I am sure my own experience living as both a person with significant privilege as a white, upper middle class, educated, abled U.S. citizen coupled with the inequality I have faced as a woman and a member of the LGBT community has given me the opportunity to see how different the world can be depending on who you are.  I understand how easy it can be to not feel privileged despite being decidedly so. My own journey as a youth who attended private schools and navigated elite circles led to a young adult with many blind spots. My lack of experience with poverty and racism allowed me to have a world-view that did not reflect the experiences of others. Without understanding that privilege and inequality are systemic, one can easily believe that only individuals are responsible for their problems and successes, meritocracy is a reality, success is always about effort, wealth and happiness are attainable for all if they would just pull on those bootstraps.

While my journey is far from over, I am a bit in awe of how much has changed in my perspective.  It is my own journey that informs my work, knowing that this type of growth is possible if given the right, safe opportunities to be challenged.

I was fortunate to have mentors, friends and educators who  challenged me to think more broadly and deeply, and it changed me forever.  People met me where I was, trusted that my intentions were good even if my words and deeds were imperfect, and continued to engage with me until I could fully grasp the true gift that they were giving me. Because of this, I don’t think anybody is incapable of change.  I do think some need optimal conditions to truly hear.  At the center of my work will always be the goal of balancing safety and risk.  I want to push people to go beyond their comfort zone and embrace new ideas, new language for understanding inequality, and to take responsibility for their role in improving the world within their reach without feeling like they were made to feel vulnerable past the point of feeling safe and respected.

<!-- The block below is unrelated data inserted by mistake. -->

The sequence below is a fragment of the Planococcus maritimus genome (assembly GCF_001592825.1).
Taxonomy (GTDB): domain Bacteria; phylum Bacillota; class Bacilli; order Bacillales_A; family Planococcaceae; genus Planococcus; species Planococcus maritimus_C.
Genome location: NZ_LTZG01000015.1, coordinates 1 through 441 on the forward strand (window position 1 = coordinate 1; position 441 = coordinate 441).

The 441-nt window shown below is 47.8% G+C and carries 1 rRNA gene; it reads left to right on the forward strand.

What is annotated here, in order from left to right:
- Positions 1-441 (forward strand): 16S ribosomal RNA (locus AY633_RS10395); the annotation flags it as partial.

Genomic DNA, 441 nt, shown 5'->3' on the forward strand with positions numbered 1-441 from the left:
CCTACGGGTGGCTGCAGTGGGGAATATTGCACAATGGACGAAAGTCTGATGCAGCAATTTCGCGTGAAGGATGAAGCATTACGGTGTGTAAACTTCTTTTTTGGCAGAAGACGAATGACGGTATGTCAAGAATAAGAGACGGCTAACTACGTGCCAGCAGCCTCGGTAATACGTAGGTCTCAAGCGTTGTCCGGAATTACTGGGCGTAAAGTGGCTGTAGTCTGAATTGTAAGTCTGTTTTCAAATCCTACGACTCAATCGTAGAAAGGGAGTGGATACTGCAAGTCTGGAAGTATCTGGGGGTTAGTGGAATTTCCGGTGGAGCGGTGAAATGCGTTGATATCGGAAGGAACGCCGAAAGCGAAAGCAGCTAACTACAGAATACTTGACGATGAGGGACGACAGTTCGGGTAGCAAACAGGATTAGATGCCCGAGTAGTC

In many ways, Evanston can be the benchmark for other municipalities that want to create a diverse community.  This is why I have focused so much of my professional attention here, and so that my own children can benefit from living in a community that is providing such a rich foundation for living in a global world.  Unfortunately, as Evanstonians, at times we let the idea of ourselves keep us from making Evanston a truly inclusive place.  We can be so invested in our idea of ourselves as progressives, we can struggle to see how we personally might be an obstacle to inclusion. When people call our attention to our imperfections, instead of appreciating how difficult it might have been for the person to challenge us and acknowledging what a gift it is when someone helps you see a blind spot, we can reject their assessment and often the person themselves. We can believe that we don’t need to reflect more on our language and actions, learn more about our bias or engage more in change. We can believe that the very act of living in Evanston is enough.  We can stop at being “diverse” without ever having true inclusion.

I am hoping that in 2015 all of us can see there is more we can do and reimagine our role in diversity and inclusion.  Here are some ideas to get started and keep going:

1. Educate yourself and your children.